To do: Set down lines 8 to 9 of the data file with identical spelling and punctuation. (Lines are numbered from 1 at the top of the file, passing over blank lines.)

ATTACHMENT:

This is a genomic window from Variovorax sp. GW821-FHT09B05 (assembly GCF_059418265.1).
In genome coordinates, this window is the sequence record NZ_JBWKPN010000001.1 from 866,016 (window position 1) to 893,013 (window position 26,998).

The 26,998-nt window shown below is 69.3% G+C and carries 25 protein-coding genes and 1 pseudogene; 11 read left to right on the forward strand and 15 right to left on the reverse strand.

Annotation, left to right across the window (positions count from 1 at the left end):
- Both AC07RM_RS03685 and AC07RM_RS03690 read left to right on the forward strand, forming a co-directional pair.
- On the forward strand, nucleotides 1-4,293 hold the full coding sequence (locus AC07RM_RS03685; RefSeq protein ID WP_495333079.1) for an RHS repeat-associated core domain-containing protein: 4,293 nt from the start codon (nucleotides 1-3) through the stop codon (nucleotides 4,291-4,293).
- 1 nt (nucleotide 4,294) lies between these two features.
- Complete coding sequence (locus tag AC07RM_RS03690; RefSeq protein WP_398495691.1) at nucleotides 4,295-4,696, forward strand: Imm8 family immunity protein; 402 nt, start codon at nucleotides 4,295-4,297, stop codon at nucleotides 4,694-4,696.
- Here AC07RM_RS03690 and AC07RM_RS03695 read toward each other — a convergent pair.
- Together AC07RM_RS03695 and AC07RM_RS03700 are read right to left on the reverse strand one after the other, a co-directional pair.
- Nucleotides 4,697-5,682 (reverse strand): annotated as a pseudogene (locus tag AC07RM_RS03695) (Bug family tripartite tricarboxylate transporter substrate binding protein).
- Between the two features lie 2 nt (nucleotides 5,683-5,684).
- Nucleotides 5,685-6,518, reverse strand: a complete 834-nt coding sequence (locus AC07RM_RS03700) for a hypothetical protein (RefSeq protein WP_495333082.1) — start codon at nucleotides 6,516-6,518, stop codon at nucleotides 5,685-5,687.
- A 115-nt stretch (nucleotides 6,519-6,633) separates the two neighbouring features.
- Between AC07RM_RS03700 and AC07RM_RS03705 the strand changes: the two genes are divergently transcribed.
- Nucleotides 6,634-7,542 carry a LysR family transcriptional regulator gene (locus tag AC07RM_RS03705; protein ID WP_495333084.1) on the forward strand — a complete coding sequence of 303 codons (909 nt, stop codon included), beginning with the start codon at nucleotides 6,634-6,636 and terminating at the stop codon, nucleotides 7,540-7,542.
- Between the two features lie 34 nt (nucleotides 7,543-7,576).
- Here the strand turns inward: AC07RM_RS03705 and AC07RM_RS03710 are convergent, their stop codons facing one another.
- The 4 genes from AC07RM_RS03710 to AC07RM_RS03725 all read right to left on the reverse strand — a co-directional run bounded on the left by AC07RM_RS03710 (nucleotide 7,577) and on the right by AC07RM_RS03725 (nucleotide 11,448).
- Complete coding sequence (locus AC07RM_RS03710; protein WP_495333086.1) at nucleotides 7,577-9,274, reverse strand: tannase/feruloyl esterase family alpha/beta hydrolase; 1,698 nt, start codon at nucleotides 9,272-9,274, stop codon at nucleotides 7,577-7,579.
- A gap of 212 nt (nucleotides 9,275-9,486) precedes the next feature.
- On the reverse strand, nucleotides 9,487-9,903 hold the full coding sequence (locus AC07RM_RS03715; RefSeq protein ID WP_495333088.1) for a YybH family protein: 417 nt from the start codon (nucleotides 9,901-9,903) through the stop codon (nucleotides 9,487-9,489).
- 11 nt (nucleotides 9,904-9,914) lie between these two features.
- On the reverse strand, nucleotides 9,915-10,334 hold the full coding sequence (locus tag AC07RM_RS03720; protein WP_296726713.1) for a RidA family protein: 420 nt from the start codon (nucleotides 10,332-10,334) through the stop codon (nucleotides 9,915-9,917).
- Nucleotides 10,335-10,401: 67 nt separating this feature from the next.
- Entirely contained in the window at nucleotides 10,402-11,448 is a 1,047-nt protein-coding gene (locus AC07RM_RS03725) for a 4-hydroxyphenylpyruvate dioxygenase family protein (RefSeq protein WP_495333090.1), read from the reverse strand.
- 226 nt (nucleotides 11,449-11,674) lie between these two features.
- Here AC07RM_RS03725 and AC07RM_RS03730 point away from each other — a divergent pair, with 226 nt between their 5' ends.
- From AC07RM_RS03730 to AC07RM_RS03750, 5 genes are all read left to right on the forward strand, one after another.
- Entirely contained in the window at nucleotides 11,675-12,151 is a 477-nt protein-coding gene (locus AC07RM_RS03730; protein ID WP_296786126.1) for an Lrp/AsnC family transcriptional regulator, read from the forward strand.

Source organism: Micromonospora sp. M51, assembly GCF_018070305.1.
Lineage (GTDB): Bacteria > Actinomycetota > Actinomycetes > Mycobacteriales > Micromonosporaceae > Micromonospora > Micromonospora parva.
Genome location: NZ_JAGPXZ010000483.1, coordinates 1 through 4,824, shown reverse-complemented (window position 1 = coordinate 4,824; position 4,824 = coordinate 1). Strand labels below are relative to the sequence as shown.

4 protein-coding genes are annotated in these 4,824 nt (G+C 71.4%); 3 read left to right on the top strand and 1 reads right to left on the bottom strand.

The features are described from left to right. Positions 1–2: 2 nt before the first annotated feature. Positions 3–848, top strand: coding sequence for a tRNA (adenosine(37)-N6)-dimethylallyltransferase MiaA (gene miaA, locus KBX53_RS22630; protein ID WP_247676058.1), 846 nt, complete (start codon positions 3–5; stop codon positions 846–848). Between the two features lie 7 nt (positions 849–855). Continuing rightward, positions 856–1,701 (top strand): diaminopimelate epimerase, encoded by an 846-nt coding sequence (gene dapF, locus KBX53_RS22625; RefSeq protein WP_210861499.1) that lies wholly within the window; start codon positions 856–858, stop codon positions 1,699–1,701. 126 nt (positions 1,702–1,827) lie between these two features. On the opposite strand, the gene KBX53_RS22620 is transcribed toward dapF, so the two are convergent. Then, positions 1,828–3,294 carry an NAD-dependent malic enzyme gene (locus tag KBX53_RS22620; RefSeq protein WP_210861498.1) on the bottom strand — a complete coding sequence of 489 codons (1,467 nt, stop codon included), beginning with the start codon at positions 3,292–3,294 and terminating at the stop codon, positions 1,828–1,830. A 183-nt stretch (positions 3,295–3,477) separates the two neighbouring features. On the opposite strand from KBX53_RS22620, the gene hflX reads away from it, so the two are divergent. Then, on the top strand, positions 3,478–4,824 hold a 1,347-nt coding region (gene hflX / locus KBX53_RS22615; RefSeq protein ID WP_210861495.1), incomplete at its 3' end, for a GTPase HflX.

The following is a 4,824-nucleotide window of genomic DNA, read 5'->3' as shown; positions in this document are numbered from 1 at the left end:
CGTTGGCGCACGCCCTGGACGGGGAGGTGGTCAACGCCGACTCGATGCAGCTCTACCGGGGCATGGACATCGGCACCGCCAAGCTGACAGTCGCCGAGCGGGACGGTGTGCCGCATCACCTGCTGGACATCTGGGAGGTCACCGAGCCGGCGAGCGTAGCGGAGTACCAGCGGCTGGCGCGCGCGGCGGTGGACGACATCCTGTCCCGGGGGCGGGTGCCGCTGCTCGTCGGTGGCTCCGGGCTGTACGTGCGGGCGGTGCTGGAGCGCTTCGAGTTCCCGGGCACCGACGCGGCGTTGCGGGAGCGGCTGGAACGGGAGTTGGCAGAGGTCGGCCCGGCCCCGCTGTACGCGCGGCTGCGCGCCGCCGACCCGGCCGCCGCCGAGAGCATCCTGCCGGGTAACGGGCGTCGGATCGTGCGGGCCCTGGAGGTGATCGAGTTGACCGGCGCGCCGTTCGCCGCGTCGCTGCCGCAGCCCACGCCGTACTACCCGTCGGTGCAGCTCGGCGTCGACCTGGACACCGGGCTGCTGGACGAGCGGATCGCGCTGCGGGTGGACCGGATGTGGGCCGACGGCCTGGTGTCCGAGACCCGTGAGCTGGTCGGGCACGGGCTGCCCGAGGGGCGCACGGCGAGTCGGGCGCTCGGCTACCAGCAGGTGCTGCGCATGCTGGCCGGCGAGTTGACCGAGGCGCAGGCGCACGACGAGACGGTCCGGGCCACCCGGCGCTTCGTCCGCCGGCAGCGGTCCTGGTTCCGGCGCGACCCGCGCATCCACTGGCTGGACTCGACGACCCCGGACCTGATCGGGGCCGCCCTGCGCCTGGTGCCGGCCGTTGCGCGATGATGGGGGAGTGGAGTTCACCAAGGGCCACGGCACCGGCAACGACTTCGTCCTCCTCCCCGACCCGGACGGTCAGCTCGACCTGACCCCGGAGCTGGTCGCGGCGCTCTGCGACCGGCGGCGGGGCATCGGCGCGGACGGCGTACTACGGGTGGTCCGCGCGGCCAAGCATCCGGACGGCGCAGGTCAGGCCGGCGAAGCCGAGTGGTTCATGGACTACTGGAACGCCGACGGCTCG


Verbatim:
- Complete coding sequence (locus tag AC07RM_RS03690; RefSeq protein WP_398495691.1) at nucleotides 4,295-4,696, forward strand: Imm8 family immunity protein; 402 nt, start codon at nucleotides 4,295-4,297, stop codon at nucleotides 4,694-4,696.
- Here AC07RM_RS03690 and AC07RM_RS03695 read toward each other — a convergent pair.